Douglas Elliman still sees hope in luxury after a tough Q2
The company reported significant year-over-year declines, with revenue taking a nearly 25% hit — but numbers were much improved over Q1.
Douglas Elliman's losses slowed in the second quarter, and the company continues to believe the luxury market is poised for a comeback.
"As we have stated before, the luxury markets in which Douglas Elliman operates are usually the first markets to emerge from a down cycle as buyers are less mortgage-reliant," Chairman, President and CEO Howard Lorber told investors in the quarterly earnings call.
Second quarter revenues of $275.9 million were down year-over-year from $364.4 million, as was net income, coming in at a loss of $5.2 million compared to a gain of $10.2 million a year ago. But the company's financials showed solid improvements over the first quarter
"Our average sales price per transaction remained strong at $1.64 million for the second quarter and was the highest quarterly average since the second quarter of 2022," Lorber said. "We believe this improvement validates both the expertise of our agents and the luxury markets we serve as well as the stability of the luxury markets more broadly."
Revenue: $275.9 million, down from $364.4 million in the same period last year but an improvement over $214 million in Q1.
Cash and cash equivalents: $130.4 million, up from $123.7 million in the first quarter of this year.
Net income/loss: Net loss of $5.2 million, down from net income of $10.2 million during the same period last year, but up from a substantial $15.1 million loss in the first quarter.
EBITDA (earnings before interest, taxes, depreciation and amortization): A loss of $2.6 million, compared to income of $19.2 million in Q2 2022. Losses improved significantly from $14.4 million in Q1.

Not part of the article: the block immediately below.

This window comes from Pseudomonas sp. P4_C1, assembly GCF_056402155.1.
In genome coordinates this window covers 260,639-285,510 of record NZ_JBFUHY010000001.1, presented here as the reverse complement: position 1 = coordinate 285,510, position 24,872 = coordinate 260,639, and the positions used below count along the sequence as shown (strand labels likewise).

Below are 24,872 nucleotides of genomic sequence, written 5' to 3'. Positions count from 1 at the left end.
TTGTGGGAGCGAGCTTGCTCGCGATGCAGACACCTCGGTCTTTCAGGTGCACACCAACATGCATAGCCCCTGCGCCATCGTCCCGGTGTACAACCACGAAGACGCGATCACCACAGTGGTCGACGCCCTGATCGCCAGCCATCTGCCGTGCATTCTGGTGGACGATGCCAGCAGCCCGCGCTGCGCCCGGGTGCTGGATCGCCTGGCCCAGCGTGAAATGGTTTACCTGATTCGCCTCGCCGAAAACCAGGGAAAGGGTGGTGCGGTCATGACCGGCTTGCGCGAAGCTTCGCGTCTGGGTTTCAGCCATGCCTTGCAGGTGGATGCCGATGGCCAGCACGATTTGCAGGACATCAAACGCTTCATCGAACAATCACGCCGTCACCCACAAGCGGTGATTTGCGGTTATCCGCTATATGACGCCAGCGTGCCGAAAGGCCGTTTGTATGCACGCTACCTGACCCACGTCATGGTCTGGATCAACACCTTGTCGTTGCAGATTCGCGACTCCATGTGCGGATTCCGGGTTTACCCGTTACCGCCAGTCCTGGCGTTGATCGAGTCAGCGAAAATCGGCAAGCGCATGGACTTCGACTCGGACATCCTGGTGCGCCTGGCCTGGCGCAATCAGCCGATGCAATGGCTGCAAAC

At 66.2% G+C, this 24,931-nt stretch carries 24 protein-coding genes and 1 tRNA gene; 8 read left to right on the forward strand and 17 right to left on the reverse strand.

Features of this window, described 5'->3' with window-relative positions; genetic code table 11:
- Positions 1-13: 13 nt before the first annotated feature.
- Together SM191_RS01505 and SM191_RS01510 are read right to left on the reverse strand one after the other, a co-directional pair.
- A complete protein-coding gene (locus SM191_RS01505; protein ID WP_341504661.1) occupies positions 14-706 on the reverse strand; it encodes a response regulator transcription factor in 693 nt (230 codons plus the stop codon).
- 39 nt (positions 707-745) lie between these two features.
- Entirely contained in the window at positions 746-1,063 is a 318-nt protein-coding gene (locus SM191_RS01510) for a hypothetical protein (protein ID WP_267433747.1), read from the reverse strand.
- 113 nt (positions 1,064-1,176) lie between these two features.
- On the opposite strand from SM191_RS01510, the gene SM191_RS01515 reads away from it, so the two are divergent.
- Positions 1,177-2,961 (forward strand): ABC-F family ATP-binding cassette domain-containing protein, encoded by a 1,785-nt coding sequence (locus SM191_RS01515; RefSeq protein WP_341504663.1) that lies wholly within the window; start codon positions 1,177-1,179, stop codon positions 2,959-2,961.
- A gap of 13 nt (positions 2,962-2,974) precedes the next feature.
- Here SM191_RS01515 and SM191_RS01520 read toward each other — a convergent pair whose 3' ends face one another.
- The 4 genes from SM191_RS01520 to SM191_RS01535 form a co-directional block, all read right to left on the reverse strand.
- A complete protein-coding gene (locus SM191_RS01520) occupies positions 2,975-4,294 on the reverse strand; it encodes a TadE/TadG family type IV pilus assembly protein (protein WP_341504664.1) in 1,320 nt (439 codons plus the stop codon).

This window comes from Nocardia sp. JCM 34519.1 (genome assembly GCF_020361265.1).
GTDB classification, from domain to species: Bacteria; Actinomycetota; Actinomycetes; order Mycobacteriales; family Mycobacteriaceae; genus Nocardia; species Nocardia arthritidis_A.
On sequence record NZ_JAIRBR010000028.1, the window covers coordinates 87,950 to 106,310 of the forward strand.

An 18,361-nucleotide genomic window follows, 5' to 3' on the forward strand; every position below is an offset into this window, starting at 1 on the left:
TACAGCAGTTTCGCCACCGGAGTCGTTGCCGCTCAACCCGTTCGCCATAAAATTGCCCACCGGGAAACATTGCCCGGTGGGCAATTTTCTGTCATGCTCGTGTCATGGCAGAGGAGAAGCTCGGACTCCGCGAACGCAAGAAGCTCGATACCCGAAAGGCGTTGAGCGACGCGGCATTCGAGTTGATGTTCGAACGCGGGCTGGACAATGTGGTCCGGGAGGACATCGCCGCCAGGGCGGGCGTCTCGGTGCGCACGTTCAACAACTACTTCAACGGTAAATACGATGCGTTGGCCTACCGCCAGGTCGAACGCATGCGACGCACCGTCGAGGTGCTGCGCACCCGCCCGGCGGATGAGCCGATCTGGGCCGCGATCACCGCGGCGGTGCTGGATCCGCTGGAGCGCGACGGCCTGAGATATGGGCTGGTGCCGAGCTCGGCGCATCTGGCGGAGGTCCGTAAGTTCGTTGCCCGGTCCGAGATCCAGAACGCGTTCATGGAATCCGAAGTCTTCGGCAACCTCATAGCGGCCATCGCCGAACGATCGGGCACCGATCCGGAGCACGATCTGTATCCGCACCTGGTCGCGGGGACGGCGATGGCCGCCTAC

Transactions: Gross value of $9.9 billion on 6,038 transactions, down from $13.6 billion on 7,789 transactions during the same period last year. Transactions were up more than 30% from Q1.
Agent count: 6,900
What Douglas Elliman had to say
While acknowledging the "headwinds" facing real estate, Lorber said the company has made adjustments that will get it through. He pointed to the company's improving balance sheets in the past few quarters. "Our second quarter 2023 results showed improvement from the previous three quarters in terms of revenue and average selling price per home."
Lorber also pointed to cost-cutting measures including a reduction of 45 staff positions, cutting sponsorships and advertising spends, and consolidating office space. The combined cuts, said Lorber, have saved the company $2 million in its general and administrative spending, and $2.2 million in operating and support expenses compared with the same time period last year.